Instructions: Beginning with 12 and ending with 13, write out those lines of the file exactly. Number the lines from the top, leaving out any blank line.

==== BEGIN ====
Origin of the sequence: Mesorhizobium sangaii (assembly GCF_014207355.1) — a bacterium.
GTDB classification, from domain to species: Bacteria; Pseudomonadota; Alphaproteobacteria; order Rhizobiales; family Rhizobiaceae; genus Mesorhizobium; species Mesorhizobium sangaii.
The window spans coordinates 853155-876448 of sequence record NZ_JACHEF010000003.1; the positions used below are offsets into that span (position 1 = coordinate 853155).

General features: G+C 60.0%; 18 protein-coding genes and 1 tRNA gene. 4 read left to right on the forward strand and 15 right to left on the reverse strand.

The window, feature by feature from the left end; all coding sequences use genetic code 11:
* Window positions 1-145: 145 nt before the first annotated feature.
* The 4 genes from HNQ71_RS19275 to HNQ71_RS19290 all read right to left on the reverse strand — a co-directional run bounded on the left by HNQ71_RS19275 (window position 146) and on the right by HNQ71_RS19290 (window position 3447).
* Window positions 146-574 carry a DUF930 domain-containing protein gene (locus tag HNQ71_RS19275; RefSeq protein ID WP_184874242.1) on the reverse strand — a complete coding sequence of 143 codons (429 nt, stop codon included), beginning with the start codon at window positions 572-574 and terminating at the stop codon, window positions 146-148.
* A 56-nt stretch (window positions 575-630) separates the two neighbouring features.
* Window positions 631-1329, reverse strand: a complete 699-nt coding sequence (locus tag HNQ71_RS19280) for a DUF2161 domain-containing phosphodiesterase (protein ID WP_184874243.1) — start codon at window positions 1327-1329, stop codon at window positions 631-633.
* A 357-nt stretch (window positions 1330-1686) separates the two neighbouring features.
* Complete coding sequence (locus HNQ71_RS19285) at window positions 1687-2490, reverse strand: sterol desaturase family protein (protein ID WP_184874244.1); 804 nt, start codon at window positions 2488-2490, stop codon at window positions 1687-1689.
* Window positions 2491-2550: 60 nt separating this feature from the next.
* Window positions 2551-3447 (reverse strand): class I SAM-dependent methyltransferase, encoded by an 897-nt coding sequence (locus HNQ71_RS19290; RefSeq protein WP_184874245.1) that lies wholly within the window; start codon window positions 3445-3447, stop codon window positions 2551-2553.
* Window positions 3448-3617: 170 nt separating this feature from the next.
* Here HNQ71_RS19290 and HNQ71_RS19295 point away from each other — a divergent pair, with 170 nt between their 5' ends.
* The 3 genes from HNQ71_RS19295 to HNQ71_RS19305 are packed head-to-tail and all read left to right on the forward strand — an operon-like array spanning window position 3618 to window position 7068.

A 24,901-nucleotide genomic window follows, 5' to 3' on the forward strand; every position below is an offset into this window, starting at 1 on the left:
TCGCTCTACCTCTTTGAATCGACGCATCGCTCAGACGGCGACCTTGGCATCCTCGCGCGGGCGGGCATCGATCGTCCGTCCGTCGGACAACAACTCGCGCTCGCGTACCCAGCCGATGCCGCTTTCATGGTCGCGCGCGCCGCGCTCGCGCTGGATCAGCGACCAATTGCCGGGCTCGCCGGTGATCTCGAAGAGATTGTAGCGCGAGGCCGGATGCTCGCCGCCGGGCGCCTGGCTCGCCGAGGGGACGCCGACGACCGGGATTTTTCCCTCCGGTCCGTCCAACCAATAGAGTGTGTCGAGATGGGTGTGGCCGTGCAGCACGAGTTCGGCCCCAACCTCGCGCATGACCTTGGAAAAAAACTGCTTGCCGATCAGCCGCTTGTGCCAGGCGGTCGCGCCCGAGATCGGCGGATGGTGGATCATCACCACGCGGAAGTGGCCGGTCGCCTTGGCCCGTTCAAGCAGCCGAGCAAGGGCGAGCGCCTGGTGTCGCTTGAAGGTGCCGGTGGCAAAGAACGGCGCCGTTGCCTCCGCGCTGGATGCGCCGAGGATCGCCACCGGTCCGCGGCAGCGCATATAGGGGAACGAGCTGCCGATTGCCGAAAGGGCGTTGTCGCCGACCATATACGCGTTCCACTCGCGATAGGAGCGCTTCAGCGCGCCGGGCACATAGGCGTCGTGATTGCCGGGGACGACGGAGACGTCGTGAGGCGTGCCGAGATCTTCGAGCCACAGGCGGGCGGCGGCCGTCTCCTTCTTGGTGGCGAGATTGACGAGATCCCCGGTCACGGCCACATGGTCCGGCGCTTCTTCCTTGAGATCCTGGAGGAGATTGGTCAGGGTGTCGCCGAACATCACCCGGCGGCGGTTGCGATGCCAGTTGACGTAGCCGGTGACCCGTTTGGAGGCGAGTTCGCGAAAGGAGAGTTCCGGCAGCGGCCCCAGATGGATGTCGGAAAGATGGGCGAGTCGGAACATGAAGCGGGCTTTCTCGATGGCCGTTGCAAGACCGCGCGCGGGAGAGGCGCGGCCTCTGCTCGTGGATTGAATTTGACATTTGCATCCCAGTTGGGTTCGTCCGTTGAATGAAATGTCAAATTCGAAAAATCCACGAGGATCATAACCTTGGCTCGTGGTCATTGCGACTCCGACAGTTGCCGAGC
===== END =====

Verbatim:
* Complete coding sequence (locus HNQ71_RS19285) at window positions 1687-2490, reverse strand: sterol desaturase family protein (protein ID WP_184874244.1); 804 nt, start codon at window positions 2488-2490, stop codon at window positions 1687-1689.
* Window positions 2491-2550: 60 nt separating this feature from the next.